This week, global elites will assemble at the World Economic Forum in Davos. They will be joined by President Trump and UK Shadow Chancellor John McDonnell, neither man with unblemished records on trustworthiness and truth-telling.
As of January 1, according to fact checkers at The Washington Post, Donald Trump had made at least 1,950 false or misleading claims in 347 days in office, or an average of 5.6 claims a day. And that’s separate to any of his rants on ‘rapists’ or ‘shitholes’. But do we (or the President’s core voters) trust Donald J Trump any more than we (they) trusted George W Bush? How would Theresa May now compare with Tony Blair in the trusted leader stakes? Or, for that matter, how does the CEO of UK housebuilder Persimmon line-up against some of the bankers in the run-up to 2008?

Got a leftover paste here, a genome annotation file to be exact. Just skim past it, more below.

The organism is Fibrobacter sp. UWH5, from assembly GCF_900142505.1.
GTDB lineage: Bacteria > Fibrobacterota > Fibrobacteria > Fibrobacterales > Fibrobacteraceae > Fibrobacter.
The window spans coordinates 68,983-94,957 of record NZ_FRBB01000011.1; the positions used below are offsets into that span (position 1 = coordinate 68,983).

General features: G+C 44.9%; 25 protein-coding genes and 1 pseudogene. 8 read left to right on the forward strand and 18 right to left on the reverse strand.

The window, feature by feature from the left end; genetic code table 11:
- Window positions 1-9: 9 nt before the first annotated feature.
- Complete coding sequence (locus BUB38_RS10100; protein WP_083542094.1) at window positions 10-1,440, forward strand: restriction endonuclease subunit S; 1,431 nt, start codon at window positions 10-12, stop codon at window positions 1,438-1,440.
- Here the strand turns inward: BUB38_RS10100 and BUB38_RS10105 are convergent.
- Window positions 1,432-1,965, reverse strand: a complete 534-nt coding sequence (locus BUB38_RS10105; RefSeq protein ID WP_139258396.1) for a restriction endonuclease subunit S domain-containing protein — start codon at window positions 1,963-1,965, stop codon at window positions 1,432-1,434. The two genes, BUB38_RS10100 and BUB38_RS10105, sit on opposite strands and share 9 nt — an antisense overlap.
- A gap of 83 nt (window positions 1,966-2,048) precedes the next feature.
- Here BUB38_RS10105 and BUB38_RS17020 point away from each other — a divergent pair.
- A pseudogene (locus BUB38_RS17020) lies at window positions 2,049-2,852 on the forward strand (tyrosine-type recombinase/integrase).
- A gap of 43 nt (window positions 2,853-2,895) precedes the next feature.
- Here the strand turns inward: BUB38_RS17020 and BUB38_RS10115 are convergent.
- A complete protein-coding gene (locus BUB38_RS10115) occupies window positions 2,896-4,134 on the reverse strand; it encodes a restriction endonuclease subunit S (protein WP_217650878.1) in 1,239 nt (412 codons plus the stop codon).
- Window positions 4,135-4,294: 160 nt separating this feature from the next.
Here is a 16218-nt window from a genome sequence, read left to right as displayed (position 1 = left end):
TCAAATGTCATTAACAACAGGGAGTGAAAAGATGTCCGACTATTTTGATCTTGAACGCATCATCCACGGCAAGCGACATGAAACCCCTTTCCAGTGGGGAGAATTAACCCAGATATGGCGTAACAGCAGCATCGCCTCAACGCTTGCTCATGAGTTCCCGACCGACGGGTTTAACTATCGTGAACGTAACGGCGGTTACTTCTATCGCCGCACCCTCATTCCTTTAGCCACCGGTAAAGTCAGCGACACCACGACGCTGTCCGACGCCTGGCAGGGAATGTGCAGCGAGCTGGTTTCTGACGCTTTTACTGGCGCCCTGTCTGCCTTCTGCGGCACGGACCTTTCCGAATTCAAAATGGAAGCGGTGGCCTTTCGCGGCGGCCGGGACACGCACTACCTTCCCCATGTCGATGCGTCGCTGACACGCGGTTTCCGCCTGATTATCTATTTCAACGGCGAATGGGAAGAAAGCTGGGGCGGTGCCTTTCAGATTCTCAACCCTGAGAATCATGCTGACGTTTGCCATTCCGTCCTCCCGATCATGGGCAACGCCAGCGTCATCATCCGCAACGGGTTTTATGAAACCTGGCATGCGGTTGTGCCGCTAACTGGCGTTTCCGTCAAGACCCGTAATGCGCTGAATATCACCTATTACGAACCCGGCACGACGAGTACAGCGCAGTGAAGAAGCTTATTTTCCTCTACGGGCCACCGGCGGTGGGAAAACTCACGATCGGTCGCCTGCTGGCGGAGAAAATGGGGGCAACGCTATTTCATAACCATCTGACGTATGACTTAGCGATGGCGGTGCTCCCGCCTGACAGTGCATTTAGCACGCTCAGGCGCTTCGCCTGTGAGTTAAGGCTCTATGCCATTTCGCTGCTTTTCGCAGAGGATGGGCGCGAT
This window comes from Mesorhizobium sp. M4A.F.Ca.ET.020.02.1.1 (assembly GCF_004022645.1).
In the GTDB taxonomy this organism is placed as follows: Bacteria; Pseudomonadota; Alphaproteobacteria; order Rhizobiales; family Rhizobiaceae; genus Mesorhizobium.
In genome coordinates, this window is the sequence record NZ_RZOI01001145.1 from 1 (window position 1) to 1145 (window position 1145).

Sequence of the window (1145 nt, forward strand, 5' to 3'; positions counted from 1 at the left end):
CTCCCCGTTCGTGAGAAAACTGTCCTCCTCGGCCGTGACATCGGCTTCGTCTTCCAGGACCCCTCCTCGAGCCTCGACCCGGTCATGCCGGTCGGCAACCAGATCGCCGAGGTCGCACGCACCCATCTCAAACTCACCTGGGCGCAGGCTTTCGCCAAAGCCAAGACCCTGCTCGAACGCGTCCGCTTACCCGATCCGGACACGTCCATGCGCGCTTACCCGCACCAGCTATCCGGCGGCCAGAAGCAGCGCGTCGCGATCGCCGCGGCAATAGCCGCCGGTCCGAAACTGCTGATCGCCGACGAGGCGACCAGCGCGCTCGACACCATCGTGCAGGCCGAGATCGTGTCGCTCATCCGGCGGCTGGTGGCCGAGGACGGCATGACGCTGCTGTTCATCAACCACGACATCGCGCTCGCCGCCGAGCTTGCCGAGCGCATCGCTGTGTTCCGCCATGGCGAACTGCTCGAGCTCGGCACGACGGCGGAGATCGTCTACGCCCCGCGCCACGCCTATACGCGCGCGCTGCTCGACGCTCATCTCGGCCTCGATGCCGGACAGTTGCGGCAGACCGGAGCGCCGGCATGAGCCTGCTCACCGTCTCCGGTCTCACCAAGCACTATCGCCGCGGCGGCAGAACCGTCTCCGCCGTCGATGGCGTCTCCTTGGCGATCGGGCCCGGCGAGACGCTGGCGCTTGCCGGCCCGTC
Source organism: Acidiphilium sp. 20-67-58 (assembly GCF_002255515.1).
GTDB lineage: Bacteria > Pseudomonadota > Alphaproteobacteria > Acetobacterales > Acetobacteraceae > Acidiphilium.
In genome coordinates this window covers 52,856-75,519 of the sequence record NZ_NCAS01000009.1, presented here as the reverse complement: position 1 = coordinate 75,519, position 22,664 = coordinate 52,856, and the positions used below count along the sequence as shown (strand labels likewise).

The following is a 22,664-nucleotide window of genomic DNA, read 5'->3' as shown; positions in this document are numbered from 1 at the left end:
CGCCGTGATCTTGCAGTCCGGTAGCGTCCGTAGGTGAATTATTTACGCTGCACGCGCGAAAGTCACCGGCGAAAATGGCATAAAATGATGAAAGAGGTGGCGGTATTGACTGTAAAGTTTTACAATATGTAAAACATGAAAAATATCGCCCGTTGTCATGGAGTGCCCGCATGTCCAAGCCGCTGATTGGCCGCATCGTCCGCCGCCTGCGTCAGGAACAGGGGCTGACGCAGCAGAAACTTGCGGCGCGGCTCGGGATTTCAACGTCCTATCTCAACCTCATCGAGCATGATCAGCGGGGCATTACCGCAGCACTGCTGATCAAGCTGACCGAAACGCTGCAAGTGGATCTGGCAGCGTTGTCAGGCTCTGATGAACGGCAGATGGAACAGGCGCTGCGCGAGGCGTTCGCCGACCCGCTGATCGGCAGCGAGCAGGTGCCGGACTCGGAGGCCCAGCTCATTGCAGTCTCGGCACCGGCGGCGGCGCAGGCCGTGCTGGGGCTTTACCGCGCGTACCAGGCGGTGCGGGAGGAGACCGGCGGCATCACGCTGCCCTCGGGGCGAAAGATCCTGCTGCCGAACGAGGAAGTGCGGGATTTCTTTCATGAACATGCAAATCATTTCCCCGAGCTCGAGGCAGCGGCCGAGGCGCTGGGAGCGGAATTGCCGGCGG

Expect the inevitable Davos hand-wringing around the so-called ‘crisis of trust’. The pilgrimage in the snow will be rich in the usual hyperbole: ‘decimation’, ‘implosion’, ‘evaporation’, ‘collapse’ are all adjectives freely applied to trust in recent years, courtesy of the widely-cited Edelman Trust Barometer. Few question the data (small sample sizes, poor definitions, vague questions, overstated claims) that underpins the excitable language. Few ask the bigger questions of what all this noise is really masking. Trust is a simple word for a complex idea.